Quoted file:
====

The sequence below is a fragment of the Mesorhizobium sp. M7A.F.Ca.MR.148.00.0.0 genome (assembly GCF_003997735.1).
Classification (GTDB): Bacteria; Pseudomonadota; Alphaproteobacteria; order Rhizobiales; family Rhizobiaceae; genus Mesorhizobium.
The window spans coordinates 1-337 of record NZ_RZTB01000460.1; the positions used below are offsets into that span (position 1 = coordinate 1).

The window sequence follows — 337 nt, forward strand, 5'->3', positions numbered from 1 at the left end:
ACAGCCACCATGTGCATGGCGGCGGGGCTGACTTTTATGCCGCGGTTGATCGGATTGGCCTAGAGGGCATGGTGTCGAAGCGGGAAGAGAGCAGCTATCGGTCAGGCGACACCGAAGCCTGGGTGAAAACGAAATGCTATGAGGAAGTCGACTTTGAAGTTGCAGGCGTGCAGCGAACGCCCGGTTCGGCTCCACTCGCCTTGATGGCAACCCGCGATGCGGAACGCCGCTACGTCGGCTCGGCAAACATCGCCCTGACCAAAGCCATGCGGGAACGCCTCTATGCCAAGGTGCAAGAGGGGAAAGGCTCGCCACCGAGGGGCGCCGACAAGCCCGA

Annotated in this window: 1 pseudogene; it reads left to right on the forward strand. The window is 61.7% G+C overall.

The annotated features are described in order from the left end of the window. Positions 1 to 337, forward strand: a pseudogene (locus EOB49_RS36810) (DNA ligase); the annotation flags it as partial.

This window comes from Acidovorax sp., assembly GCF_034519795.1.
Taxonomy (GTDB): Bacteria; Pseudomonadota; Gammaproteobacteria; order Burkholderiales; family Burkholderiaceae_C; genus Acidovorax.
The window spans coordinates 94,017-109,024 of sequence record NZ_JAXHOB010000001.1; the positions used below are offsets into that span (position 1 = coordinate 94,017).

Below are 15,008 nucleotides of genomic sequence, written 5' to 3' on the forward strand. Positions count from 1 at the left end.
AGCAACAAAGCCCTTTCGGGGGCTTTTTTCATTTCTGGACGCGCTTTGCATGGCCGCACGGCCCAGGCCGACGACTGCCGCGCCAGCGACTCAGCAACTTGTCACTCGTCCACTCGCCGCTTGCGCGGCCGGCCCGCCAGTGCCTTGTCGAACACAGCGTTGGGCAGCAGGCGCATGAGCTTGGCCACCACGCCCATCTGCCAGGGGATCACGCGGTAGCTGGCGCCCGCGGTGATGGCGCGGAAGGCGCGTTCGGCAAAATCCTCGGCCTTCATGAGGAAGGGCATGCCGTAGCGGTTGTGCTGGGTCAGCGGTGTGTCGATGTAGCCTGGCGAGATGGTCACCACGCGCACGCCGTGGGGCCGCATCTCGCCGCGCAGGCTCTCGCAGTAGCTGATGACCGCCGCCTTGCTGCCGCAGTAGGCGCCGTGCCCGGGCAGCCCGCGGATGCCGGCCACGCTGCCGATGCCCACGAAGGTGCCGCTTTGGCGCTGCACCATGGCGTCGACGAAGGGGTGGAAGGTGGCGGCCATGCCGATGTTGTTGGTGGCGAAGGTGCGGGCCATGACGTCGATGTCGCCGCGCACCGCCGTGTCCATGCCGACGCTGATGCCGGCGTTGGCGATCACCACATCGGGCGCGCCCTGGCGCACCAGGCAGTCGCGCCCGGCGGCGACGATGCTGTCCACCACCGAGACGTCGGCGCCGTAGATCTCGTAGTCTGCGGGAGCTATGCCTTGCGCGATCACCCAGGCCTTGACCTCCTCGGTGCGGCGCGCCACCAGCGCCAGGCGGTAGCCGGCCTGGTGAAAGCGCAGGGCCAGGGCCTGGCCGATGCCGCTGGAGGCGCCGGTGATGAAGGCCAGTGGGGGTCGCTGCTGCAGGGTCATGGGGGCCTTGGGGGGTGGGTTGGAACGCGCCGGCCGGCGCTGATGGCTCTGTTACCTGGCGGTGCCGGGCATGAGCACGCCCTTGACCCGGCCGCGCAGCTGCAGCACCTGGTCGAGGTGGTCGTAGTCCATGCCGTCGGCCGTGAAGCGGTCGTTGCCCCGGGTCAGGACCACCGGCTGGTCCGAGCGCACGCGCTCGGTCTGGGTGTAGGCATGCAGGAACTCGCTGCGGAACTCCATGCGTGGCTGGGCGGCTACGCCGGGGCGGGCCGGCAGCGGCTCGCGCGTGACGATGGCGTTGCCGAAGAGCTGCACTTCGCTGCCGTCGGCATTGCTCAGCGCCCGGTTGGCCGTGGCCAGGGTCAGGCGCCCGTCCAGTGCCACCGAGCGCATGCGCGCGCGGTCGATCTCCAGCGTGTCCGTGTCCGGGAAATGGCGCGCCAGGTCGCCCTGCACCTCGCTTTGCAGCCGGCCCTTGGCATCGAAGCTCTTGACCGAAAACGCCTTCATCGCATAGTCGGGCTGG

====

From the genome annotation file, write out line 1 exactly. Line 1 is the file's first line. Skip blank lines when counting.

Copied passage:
The sequence below is a fragment of the Mesorhizobium sp. M7A.F.Ca.MR.148.00.0.0 genome (assembly GCF_003997735.1).